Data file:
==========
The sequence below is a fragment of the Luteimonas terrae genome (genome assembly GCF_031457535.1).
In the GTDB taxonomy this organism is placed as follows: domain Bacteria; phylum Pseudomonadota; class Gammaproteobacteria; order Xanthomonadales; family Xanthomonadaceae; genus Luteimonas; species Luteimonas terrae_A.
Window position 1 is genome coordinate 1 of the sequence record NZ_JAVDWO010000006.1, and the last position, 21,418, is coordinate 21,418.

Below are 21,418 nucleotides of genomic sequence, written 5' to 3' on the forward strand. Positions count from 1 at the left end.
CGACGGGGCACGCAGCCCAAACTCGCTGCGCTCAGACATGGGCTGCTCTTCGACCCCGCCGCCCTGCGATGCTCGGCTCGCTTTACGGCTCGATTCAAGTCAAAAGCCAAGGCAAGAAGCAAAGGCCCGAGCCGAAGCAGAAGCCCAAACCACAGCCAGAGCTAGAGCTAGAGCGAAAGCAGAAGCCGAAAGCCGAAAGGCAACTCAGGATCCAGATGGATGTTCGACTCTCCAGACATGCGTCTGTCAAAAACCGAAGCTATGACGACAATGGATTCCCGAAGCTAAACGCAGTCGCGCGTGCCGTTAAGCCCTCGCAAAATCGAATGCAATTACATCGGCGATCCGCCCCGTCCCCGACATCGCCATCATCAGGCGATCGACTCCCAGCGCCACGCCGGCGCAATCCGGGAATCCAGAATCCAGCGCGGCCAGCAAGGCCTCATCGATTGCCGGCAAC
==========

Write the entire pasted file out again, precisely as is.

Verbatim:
The sequence below is a fragment of the Luteimonas terrae genome (genome assembly GCF_031457535.1).
In the GTDB taxonomy this organism is placed as follows: domain Bacteria; phylum Pseudomonadota; class Gammaproteobacteria; order Xanthomonadales; family Xanthomonadaceae; genus Luteimonas; species Luteimonas terrae_A.
Window position 1 is genome coordinate 1 of the sequence record NZ_JAVDWO010000006.1, and the last position, 21,418, is coordinate 21,418.

Below are 21,418 nucleotides of genomic sequence, written 5' to 3' on the forward strand. Positions count from 1 at the left end.
CGACGGGGCACGCAGCCCAAACTCGCTGCGCTCAGACATGGGCTGCTCTTCGACCCCGCCGCCCTGCGATGCTCGGCTCGCTTTACGGCTCGATTCAAGTCAAAAGCCAAGGCAAGAAGCAAAGGCCCGAGCCGAAGCAGAAGCCCAAACCACAGCCAGAGCTAGAGCTAGAGCGAAAGCAGAAGCCGAAAGCCGAAAGGCAACTCAGGATCCAGATGGATGTTCGACTCTCCAGACATGCGTCTGTCAAAAACCGAAGCTATGACGACAATGGATTCCCGAAGCTAAACGCAGTCGCGCGTGCCGTTAAGCCCTCGCAAAATCGAATGCAATTACATCGGCGATCCGCCCCGTCCCCGACATCGCCATCATCAGGCGATCGACTCCCAGCGCCACGCCGGCGCAATCCGGGAATCCAGAATCCAGCGCGGCCAGCAAGGCCTCATCGATTGCCGGCAAC